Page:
The parties are challenging several contentious provisions on the grounds of invasion of privacy, including Article 150.a of the criminal procedure act, which creates the legal basis for IMSI catchers.
The parties did not propose staying this particular provision, but the court did impose an injunction, arguing that its enforcement could cause damaging consequences that would be hard to repair.
The court holds that the use of IMSI catchers may provide the basis for further invasive encroachment on human rights by the state; among other things, it allows covert investigative measures.
"The measure allows distinctly targeted gathering and processing of many sets of personal data of a broad group of individuals," the court said.
The court is treating the case as an absolute priority. Other provisions challenged by the two parties have not been stayed.
The injunction was welcomed by both parties, while the Interior Ministry regretted it, saying that the use of IMSI catchers would make police work more effective and successful.
The ministry underscored that "IMSI catchers are being used successfully and effectively in several EU countries, helping them in the combat against the worst forms organised and other crime".
The Left's MP Matej T. Vatovec described the injunction as "the first good signal ... that the government's aspiration to establish a police state is excessive".
Digital technology makes it possible to invade privacy as never before, and the contentious amendments create more scope for unconstitutional spying on people, SDS MP Dejan Kaloh commented.
The SDS had expected the court to stay several other contentious provisions, but the court said this could create hard to reverse consequences if the provisions turned out not to be unconstitutional.
"This obviously does not mean that the Constitutional Court's final ruling will be in the government's favour", Kaloh said in a press release.
The two parties are challenging a number of new provisions which deal with covert investigative measures and data collection and surveillance in traffic, arguing grave and disproportional invasion of privacy.
The challenged articles include one that makes it possible to conduct a house search without the person being investigated being present.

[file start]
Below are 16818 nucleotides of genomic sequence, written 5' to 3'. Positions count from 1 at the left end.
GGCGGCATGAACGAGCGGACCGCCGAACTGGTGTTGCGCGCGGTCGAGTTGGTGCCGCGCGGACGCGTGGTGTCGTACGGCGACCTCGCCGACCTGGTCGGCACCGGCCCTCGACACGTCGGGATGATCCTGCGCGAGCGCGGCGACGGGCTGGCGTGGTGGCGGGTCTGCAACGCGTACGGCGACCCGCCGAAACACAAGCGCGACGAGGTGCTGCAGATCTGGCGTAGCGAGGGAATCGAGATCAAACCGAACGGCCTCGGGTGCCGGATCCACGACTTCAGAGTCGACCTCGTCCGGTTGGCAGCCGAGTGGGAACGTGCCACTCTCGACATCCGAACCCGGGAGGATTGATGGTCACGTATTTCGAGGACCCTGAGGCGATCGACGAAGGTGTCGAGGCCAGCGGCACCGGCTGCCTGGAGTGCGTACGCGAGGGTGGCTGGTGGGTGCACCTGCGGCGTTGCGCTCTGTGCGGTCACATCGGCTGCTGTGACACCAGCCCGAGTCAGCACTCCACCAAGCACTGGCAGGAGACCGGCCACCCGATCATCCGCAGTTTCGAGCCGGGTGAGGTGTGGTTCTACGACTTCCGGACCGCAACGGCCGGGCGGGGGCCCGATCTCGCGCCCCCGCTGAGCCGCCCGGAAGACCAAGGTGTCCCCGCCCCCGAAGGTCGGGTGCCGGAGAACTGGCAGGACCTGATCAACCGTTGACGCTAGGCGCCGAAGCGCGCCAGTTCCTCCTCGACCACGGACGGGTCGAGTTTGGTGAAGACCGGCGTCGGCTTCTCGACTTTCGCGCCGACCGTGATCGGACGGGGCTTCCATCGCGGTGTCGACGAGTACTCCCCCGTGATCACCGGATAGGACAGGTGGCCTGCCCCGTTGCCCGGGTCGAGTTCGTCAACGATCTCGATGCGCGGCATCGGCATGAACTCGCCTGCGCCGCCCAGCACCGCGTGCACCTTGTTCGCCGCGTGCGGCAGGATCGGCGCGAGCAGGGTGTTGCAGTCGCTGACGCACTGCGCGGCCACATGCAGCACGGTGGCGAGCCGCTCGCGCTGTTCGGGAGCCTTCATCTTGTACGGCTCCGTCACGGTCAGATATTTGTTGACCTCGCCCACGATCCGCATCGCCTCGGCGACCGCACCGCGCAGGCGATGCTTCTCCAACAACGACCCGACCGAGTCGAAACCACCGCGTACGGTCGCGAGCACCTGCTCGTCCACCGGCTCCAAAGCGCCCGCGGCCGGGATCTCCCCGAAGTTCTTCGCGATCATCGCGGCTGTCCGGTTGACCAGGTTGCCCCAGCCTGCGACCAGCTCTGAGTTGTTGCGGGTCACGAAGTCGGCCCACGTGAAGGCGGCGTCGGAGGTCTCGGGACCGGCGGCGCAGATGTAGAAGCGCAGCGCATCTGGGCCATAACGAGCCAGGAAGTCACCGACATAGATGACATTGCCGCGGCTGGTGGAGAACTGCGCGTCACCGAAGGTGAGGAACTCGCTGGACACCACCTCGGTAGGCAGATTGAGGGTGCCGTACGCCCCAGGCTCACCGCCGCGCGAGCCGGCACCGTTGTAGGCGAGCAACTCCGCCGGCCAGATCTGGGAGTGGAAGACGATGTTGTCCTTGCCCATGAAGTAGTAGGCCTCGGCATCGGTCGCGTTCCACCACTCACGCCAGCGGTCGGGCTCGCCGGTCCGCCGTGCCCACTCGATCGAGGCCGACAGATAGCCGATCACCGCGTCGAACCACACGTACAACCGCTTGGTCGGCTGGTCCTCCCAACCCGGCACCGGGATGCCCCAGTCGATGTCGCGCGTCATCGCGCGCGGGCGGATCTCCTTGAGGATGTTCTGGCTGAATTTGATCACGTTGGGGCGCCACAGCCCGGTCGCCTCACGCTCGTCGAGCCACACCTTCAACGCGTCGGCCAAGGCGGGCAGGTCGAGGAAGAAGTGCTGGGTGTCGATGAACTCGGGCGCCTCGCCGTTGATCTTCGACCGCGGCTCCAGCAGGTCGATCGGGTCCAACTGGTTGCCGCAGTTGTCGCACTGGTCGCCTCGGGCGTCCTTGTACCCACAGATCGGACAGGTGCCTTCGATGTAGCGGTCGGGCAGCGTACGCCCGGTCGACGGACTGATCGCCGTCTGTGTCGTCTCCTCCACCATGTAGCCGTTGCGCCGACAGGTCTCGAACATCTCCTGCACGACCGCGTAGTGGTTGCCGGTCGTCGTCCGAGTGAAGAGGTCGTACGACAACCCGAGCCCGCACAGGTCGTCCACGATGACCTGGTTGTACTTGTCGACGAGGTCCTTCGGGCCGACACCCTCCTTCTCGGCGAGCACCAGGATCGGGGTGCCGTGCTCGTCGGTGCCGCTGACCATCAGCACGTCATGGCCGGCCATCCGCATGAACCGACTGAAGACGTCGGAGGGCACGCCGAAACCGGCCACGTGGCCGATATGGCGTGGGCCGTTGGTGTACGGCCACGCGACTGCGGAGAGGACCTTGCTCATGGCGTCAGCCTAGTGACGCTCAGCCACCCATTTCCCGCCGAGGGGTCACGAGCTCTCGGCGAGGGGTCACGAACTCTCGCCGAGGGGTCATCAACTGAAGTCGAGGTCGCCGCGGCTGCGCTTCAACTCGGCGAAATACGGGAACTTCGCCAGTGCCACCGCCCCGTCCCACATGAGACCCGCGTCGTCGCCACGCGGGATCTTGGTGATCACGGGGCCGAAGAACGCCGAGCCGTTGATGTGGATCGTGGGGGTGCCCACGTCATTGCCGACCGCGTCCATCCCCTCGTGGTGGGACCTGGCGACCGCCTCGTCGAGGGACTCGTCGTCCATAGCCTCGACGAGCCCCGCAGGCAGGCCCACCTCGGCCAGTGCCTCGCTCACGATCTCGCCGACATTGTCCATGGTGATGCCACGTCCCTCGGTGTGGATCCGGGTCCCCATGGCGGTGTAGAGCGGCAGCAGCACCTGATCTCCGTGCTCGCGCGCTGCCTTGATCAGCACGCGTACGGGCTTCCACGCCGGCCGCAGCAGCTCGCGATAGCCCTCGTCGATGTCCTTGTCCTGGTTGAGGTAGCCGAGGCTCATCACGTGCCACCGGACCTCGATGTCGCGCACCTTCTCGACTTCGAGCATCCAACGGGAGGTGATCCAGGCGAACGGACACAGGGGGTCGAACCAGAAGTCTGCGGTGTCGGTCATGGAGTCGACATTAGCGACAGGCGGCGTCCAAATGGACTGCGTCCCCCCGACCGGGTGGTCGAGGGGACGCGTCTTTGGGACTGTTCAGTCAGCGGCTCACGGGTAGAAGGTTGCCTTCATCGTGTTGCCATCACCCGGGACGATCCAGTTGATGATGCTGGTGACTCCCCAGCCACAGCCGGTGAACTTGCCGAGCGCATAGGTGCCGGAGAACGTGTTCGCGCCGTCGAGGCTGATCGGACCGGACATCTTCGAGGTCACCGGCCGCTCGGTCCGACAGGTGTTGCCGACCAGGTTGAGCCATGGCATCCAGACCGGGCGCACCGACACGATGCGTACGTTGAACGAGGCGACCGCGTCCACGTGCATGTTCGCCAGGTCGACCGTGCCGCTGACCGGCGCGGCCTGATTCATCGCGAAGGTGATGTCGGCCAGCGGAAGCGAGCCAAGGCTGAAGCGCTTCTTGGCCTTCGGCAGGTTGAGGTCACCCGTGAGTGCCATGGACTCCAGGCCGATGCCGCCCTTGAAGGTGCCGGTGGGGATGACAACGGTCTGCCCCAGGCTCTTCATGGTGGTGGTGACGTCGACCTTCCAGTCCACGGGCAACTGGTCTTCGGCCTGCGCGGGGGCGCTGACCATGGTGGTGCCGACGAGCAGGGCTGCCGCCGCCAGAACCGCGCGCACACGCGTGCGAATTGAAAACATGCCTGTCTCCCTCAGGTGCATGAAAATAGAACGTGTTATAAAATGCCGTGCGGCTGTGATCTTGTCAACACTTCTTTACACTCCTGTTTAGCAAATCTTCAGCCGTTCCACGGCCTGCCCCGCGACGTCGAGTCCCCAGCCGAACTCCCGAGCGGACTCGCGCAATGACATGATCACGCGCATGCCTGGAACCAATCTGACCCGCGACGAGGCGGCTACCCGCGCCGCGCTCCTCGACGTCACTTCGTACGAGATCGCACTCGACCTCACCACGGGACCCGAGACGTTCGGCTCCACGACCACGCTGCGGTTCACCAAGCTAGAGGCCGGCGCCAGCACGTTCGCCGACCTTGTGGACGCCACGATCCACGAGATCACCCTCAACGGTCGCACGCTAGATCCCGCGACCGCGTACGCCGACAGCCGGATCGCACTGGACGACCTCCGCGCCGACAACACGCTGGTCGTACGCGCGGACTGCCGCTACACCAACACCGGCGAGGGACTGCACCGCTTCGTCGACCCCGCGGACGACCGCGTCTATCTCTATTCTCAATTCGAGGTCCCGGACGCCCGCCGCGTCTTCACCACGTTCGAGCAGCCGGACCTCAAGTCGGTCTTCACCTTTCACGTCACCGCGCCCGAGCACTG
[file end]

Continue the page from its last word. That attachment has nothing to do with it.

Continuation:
The petitioners argue that the possibility of invasion of privacy should be limited to most urgent cases and that proper safeguards should be put in place to prevent abuse.
However, the Justice Ministry repeated in its response today that it did follow the principle of proportionality in drawing up the solutions.
The ministry also welcomed the court's decision to treat the matter as an absolute priority.
The Constitutional Court has recently also annulled a provision in the police powers act that sanctions the use systems for automatic licence plate recognition.
STA, 9 June 2019 - A US federal court in Washington, DC, has unsealed an indictment charging an America, a Spaniard and two Slovenians with racketeering and conspiracy to commit wire fraud and bank fraud through Darkode, a major computer hacking forum. Each of them could be sentenced to 50 years in prison.
The two suspects from Slovenia are Matjaž Škorjanc, 32, and Mentor Leniqi, a 35-year old Serbian citizen, who are together with the Spanish citizen still fugitives.
The US authorities issued arrest warrants for them, while US citizen Thomas McCormick, 26, was arrested last December, a few days after the sealed indictments were filed, according to a US Attorney Office release.
McCormick is said to be the last administrator of Darkode, which is said to have been created by Škorjanc, its first administrator.
Darkode was an online, password-protected forum where international hackers and other cyber criminals convened to develop, buy, sell, trade and share hacking tools.
It was closed in 2015 in a major international sting termed Shrouded Horizon, which was carried out in 19 countries.
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The investigation was conducted by the FBI's Washington Field Office with assistance from Europol and their European Cyber Crime Center.
The four suspects are accused of gaining access to bank accounts and credit cards to commit identity theft, whereby causing a damage of US$4.5 million, in 2008-2013.
Škorjanc is also accused of creating malware Butterfly or the Mariposa botnet, and selling it on Darkode.
Škorjanc has a criminal record in Slovenia. In December 2013 he was sentenced to four years and ten months in prison as the Mariposa botnet mastermind.
Leniqi, one of his co-defendants, pleaded guilty in a pre-trial hearing in 2012, striking a deal with the prosecution to get a year and three months in jail.
Coming out of prison, Škorjanc set up bitcoin-mining marketplace NiceHash, which was hacked in 2017, with some 4,700 bitcoins, at the time worth EUR 56 million, stolen.